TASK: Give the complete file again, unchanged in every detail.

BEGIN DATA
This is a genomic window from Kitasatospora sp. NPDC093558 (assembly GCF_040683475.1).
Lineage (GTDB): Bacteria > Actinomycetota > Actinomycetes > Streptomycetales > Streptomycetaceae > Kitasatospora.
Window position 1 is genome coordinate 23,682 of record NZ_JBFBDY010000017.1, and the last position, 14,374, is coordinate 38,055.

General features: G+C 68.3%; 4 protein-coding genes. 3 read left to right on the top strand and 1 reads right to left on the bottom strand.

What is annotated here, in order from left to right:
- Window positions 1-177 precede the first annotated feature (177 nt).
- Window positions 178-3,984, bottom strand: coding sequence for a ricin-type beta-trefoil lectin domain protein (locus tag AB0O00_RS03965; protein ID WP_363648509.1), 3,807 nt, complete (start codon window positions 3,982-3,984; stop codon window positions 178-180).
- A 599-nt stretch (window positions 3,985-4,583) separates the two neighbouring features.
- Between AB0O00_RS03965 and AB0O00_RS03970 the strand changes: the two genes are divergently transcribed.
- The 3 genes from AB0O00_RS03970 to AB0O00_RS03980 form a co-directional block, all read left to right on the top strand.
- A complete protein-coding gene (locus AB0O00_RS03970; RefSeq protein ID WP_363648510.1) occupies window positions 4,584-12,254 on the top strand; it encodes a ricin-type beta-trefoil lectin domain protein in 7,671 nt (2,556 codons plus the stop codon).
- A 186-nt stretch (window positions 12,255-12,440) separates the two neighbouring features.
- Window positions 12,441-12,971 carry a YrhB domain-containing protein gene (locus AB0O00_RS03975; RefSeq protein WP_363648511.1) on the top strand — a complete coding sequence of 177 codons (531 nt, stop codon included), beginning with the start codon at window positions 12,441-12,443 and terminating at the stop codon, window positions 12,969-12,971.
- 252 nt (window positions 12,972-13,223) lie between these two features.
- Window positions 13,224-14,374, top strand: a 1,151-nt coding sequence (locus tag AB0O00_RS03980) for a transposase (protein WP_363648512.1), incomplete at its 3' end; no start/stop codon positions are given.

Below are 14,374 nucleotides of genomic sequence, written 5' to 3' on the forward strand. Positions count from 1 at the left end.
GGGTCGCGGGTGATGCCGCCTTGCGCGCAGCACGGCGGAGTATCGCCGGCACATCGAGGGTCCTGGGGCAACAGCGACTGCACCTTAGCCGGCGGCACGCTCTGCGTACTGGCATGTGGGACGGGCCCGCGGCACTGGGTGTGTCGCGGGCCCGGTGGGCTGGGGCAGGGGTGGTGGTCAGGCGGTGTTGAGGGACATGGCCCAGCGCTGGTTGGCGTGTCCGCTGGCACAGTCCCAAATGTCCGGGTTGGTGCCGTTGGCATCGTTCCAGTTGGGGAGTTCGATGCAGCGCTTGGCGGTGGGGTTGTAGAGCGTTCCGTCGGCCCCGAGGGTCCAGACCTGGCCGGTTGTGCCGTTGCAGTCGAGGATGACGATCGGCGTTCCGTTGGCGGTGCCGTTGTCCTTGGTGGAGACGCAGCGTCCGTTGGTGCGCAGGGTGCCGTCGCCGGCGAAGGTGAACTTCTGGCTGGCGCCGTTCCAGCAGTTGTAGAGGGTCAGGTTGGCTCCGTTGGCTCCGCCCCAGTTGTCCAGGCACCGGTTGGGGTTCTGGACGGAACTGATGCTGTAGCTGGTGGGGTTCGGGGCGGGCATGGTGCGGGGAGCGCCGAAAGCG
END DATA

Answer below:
This is a genomic window from Kitasatospora sp. NPDC093558 (assembly GCF_040683475.1).
Lineage (GTDB): Bacteria > Actinomycetota > Actinomycetes > Streptomycetales > Streptomycetaceae > Kitasatospora.
Window position 1 is genome coordinate 23,682 of record NZ_JBFBDY010000017.1, and the last position, 14,374, is coordinate 38,055.

General features: G+C 68.3%; 4 protein-coding genes. 3 read left to right on the top strand and 1 reads right to left on the bottom strand.

What is annotated here, in order from left to right:
- Window positions 1-177 precede the first annotated feature (177 nt).
- Window positions 178-3,984, bottom strand: coding sequence for a ricin-type beta-trefoil lectin domain protein (locus tag AB0O00_RS03965; protein ID WP_363648509.1), 3,807 nt, complete (start codon window positions 3,982-3,984; stop codon window positions 178-180).
- A 599-nt stretch (window positions 3,985-4,583) separates the two neighbouring features.
- Between AB0O00_RS03965 and AB0O00_RS03970 the strand changes: the two genes are divergently transcribed.
- The 3 genes from AB0O00_RS03970 to AB0O00_RS03980 form a co-directional block, all read left to right on the top strand.
- A complete protein-coding gene (locus AB0O00_RS03970; RefSeq protein ID WP_363648510.1) occupies window positions 4,584-12,254 on the top strand; it encodes a ricin-type beta-trefoil lectin domain protein in 7,671 nt (2,556 codons plus the stop codon).
- A 186-nt stretch (window positions 12,255-12,440) separates the two neighbouring features.
- Window positions 12,441-12,971 carry a YrhB domain-containing protein gene (locus AB0O00_RS03975; RefSeq protein WP_363648511.1) on the top strand — a complete coding sequence of 177 codons (531 nt, stop codon included), beginning with the start codon at window positions 12,441-12,443 and terminating at the stop codon, window positions 12,969-12,971.
- 252 nt (window positions 12,972-13,223) lie between these two features.
- Window positions 13,224-14,374, top strand: a 1,151-nt coding sequence (locus tag AB0O00_RS03980) for a transposase (protein WP_363648512.1), incomplete at its 3' end; no start/stop codon positions are given.

Below are 14,374 nucleotides of genomic sequence, written 5' to 3' on the forward strand. Positions count from 1 at the left end.
GGGTCGCGGGTGATGCCGCCTTGCGCGCAGCACGGCGGAGTATCGCCGGCACATCGAGGGTCCTGGGGCAACAGCGACTGCACCTTAGCCGGCGGCACGCTCTGCGTACTGGCATGTGGGACGGGCCCGCGGCACTGGGTGTGTCGCGGGCCCGGTGGGCTGGGGCAGGGGTGGTGGTCAGGCGGTGTTGAGGGACATGGCCCAGCGCTGGTTGGCGTGTCCGCTGGCACAGTCCCAAATGTCCGGGTTGGTGCCGTTGGCATCGTTCCAGTTGGGGAGTTCGATGCAGCGCTTGGCGGTGGGGTTGTAGAGCGTTCCGTCGGCCCCGAGGGTCCAGACCTGGCCGGTTGTGCCGTTGCAGTCGAGGATGACGATCGGCGTTCCGTTGGCGGTGCCGTTGTCCTTGGTGGAGACGCAGCGTCCGTTGGTGCGCAGGGTGCCGTCGCCGGCGAAGGTGAACTTCTGGCTGGCGCCGTTCCAGCAGTTGTAGAGGGTCAGGTTGGCTCCGTTGGCTCCGCCCCAGTTGTCCAGGCACCGGTTGGGGTTCTGGACGGAACTGATGCTGTAGCTGGTGGGGTTCGGGGCGGGCATGGTGCGGGGAGCGCCGAAAGCG